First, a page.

ATLANTA, Georgia (CNN) -- Mike Moriarty has big expectations for the new year. "My goal is to fit into these pants better," he said, patting his stomach.
Mike Moriarty said he usually breaks his new year's resolutions in about three hours.
Moriarty, 47, an attorney from Holyoke, Massachusetts, doesn't want to call his weight-loss plan a resolution.
"They are very hard to stick with," Moriarty lamented. "I make them all the time and break them in about three hours."
Moriarty isn't the only one who has a tough time sticking with a resolution.
Clinical psychologist Mark Crawford from Atlanta, Georgia, said almost everyone has something he or she would like to change or improve, but succeeding is another story.
"The first of the year gives everyone a fresh start or a clean slate," Crawford said. "That's what everyone feels good about: 'I can just start new with no failure and go from here.' "
Some of the most popular new year's resolutions, according to Crawford, include improving health and fitness by exercising more and eating less, getting financial affairs in order by paying down debt or saving money, getting organized, spending more time with family members and quitting a bad habit such as smoking.
Some people sabotage themselves by picking unrealistic goals, Crawford said.
"The set themselves up by setting resolutions they really don't think they're going to keep," he said.
"I would encourage people to not make resolutions if you don't think you're going to keep them, because what that does is it sets you up for failure in the future."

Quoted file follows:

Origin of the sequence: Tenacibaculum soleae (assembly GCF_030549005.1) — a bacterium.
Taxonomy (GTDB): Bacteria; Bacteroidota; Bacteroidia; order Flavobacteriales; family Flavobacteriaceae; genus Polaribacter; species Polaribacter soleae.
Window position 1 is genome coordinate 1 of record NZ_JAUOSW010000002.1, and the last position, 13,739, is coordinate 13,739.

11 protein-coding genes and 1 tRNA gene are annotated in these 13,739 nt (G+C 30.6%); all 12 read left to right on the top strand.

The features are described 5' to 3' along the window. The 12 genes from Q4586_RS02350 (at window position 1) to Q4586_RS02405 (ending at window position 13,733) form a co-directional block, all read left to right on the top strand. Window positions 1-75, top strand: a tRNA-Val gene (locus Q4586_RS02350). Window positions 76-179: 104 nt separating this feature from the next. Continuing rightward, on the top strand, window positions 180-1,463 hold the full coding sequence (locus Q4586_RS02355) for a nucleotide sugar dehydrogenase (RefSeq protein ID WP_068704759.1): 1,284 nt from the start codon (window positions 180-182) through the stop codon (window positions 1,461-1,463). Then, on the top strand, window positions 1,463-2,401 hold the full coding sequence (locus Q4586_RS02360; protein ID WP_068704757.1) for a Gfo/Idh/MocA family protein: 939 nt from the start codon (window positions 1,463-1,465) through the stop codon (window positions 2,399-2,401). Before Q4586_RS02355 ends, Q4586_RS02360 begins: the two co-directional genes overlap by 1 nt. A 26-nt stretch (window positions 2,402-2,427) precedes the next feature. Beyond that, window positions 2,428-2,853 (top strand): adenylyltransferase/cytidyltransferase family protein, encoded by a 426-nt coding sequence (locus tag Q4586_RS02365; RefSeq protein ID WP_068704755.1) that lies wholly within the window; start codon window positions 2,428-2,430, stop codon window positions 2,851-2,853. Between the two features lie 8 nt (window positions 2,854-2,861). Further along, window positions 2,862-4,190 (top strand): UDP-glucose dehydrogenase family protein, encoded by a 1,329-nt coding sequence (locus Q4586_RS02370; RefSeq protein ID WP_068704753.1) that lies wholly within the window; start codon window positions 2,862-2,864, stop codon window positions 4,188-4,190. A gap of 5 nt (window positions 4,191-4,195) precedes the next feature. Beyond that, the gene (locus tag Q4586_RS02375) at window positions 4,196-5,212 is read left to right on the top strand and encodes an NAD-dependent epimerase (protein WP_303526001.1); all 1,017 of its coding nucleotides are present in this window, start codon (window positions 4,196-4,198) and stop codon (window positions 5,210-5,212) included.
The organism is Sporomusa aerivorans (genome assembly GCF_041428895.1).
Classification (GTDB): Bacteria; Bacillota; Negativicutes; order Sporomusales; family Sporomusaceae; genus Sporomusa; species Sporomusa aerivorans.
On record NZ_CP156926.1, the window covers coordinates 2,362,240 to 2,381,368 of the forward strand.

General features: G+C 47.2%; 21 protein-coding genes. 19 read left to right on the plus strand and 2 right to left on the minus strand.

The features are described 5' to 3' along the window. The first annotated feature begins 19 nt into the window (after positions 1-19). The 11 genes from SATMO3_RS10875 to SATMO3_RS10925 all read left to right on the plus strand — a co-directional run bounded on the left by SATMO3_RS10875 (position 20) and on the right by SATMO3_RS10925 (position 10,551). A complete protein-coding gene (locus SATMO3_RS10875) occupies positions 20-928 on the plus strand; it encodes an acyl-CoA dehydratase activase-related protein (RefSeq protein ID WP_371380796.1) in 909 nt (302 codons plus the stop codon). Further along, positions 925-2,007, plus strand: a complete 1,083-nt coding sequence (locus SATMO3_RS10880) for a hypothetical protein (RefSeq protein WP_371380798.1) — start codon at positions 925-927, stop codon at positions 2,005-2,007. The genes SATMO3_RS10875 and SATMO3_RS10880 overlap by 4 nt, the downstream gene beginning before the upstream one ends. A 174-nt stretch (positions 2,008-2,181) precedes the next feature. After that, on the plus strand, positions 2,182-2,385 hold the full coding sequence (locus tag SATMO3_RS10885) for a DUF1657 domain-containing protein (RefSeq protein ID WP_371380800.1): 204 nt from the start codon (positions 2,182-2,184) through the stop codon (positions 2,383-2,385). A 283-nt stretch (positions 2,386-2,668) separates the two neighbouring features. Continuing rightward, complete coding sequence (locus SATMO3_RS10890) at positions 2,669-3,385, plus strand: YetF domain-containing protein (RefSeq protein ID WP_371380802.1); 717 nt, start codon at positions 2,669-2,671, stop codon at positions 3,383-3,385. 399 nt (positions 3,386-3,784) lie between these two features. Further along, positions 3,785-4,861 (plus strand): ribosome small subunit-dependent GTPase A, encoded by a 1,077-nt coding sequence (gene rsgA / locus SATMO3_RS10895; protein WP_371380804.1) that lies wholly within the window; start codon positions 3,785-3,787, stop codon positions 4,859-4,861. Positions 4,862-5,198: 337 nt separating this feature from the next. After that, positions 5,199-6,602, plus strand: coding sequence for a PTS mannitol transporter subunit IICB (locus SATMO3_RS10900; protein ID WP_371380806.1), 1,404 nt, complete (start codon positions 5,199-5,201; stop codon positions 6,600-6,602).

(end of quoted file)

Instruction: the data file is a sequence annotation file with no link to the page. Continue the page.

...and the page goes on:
"You will make a mistake," he said. "You will have slips, it is part of it."
He suggested using a slip-up to adjust your course and find out what you need to do differently. "Never use it as an excuse to give up your goal or abandon your resolution," he said. Watch for more tips on recharging your resolutions »
He offered four tips for succeeding.
First: Be specific about your goal.
"For example, saying that you want to lose weight is way too general. You should say, 'I want to lose 10 pounds this year,' " Crawford said.
Second: Set a realistic goal. "Very few people are going to lose 50 pounds in a year," he said. "But losing 5 to 10 pounds is a goal everyone can reach."
Third: Establish a set of steps to help you reach your goal. "You want to add things like, 'I'm going to exercise three times a week and I'm going to eat smaller portions.' Those are the steps that are going to get you to the goal."
Finally, Crawford recommended setting a specific time frame. "Very few people can stay with a goal for an entire year," he said.
"I would say set a goal for about two weeks. Stop to see how you're doing. Pat yourself on the back if you're doing well," he said. "And if you're not, figure out why so that you can revise your plan."
He said you'll know if you're succeeding if you can stick it out for four to six weeks.
"Make it to Valentine's Day, and your chance of continuing is much better," Crawford said.
Moriarty is being optimistic about his goal to lose weight. He swears this go-around will be different.
He's already taken Crawford's advice and has set up steps to help him succeed.
"I plan to run at least a 5K road race once a month through 2009. I've already signed up for one," he said.
Moriarty knows there will be setbacks but said "I've succeeded in the past, but if you lose the drive, you dust off and you get it back. That's what I hope to do this year."